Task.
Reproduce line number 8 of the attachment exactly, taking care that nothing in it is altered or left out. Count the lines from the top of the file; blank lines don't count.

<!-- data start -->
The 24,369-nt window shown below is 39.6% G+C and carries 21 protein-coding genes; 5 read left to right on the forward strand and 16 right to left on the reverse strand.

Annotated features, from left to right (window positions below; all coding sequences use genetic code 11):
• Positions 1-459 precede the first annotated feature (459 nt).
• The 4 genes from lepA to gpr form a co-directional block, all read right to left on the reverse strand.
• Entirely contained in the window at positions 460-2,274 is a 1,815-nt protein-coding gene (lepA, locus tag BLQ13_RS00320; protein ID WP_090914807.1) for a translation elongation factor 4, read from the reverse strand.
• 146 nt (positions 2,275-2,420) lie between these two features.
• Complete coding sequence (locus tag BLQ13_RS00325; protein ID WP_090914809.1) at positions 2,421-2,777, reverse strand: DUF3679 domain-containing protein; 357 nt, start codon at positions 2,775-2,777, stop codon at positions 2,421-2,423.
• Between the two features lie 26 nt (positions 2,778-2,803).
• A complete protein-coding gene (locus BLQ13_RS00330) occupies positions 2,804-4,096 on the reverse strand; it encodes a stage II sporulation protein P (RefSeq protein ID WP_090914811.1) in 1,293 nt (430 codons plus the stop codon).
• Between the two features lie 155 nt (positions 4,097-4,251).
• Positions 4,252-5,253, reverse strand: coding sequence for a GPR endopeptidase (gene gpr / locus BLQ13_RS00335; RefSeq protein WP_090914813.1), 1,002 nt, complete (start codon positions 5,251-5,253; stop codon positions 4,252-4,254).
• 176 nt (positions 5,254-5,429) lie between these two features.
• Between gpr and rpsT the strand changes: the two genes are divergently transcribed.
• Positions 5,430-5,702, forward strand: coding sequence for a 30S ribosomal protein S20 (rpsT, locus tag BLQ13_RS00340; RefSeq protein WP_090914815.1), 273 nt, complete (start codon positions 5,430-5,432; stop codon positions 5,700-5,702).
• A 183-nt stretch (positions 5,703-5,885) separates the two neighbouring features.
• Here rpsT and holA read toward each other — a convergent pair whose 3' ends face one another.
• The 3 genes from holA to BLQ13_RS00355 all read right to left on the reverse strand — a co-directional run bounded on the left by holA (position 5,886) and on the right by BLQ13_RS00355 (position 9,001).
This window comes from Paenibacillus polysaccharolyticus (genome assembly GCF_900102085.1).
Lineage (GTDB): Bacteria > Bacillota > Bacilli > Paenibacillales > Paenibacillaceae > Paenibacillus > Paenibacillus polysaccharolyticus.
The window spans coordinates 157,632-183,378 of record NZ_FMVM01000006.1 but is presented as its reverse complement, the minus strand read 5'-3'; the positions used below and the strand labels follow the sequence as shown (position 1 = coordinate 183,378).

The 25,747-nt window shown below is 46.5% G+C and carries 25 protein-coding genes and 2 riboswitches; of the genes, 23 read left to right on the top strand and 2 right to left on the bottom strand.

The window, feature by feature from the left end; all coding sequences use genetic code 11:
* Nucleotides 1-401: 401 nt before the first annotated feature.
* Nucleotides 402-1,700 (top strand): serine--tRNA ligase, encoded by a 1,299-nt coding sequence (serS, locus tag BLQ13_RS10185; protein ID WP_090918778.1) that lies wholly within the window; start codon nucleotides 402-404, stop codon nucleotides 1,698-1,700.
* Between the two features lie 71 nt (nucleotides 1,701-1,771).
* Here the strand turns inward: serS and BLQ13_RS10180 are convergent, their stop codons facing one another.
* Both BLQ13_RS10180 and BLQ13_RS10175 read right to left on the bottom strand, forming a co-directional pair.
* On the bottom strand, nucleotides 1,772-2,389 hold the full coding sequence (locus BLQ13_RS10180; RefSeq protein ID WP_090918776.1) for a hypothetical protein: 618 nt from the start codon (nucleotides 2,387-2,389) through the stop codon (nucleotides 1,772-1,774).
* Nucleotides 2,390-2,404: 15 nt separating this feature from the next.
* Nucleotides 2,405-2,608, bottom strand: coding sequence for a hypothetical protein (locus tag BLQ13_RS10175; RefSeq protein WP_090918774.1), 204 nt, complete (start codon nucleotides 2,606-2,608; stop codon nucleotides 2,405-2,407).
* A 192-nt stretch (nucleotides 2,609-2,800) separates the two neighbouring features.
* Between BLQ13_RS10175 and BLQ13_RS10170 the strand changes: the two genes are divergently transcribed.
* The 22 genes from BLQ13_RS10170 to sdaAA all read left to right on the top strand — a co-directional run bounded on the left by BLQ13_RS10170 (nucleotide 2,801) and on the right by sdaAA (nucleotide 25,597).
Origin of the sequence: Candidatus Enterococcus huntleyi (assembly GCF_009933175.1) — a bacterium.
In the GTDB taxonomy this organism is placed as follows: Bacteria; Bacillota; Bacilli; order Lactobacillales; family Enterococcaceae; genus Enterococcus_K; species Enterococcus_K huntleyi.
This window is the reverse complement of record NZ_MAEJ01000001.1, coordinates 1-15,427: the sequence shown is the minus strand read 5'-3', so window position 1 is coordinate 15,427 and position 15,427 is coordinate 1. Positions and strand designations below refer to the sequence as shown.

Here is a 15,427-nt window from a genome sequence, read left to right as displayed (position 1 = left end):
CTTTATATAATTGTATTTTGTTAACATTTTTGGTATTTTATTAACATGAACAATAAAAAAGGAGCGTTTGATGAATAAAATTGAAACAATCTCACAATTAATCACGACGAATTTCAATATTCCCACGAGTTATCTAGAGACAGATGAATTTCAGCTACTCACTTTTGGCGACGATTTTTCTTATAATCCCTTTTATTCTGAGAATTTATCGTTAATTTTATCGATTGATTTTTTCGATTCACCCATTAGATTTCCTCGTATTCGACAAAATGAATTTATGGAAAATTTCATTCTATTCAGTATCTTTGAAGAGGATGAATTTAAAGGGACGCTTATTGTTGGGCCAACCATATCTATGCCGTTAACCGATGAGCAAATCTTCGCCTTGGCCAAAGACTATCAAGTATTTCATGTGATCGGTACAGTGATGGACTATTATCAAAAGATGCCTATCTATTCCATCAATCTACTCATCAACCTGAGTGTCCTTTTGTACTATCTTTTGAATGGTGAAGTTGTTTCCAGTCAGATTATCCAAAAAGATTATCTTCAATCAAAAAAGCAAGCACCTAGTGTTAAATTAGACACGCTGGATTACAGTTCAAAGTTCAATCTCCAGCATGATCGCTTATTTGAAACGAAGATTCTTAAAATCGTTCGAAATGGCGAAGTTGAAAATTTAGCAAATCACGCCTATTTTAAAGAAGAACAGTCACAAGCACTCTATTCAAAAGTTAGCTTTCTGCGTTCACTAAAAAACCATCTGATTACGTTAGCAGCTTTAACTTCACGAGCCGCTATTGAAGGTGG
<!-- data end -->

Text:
• Between the two features lie 26 nt (positions 2,778-2,803).